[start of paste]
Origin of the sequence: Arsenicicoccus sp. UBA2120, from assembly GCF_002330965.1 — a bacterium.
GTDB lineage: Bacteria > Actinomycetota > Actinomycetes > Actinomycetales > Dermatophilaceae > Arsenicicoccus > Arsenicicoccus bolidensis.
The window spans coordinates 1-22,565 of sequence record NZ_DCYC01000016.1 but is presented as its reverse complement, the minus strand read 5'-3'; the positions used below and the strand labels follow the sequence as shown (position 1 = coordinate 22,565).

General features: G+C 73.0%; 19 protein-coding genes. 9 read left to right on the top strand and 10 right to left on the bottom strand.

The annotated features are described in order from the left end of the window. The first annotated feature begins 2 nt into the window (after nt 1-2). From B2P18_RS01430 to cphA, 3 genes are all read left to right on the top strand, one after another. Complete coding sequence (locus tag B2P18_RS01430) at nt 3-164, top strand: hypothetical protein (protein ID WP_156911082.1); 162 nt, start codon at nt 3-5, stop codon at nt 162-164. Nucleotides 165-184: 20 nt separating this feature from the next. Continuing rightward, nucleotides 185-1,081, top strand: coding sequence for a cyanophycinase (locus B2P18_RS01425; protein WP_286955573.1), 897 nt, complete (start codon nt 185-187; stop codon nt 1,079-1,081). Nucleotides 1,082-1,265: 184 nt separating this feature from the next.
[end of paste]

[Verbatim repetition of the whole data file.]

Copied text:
Origin of the sequence: Arsenicicoccus sp. UBA2120, from assembly GCF_002330965.1 — a bacterium.
GTDB lineage: Bacteria > Actinomycetota > Actinomycetes > Actinomycetales > Dermatophilaceae > Arsenicicoccus > Arsenicicoccus bolidensis.
The window spans coordinates 1-22,565 of sequence record NZ_DCYC01000016.1 but is presented as its reverse complement, the minus strand read 5'-3'; the positions used below and the strand labels follow the sequence as shown (position 1 = coordinate 22,565).

General features: G+C 73.0%; 19 protein-coding genes. 9 read left to right on the top strand and 10 right to left on the bottom strand.

The annotated features are described in order from the left end of the window. The first annotated feature begins 2 nt into the window (after nt 1-2). From B2P18_RS01430 to cphA, 3 genes are all read left to right on the top strand, one after another. Complete coding sequence (locus tag B2P18_RS01430) at nt 3-164, top strand: hypothetical protein (protein ID WP_156911082.1); 162 nt, start codon at nt 3-5, stop codon at nt 162-164. Nucleotides 165-184: 20 nt separating this feature from the next. Continuing rightward, nucleotides 185-1,081, top strand: coding sequence for a cyanophycinase (locus B2P18_RS01425; protein WP_286955573.1), 897 nt, complete (start codon nt 185-187; stop codon nt 1,079-1,081). Nucleotides 1,082-1,265: 184 nt separating this feature from the next.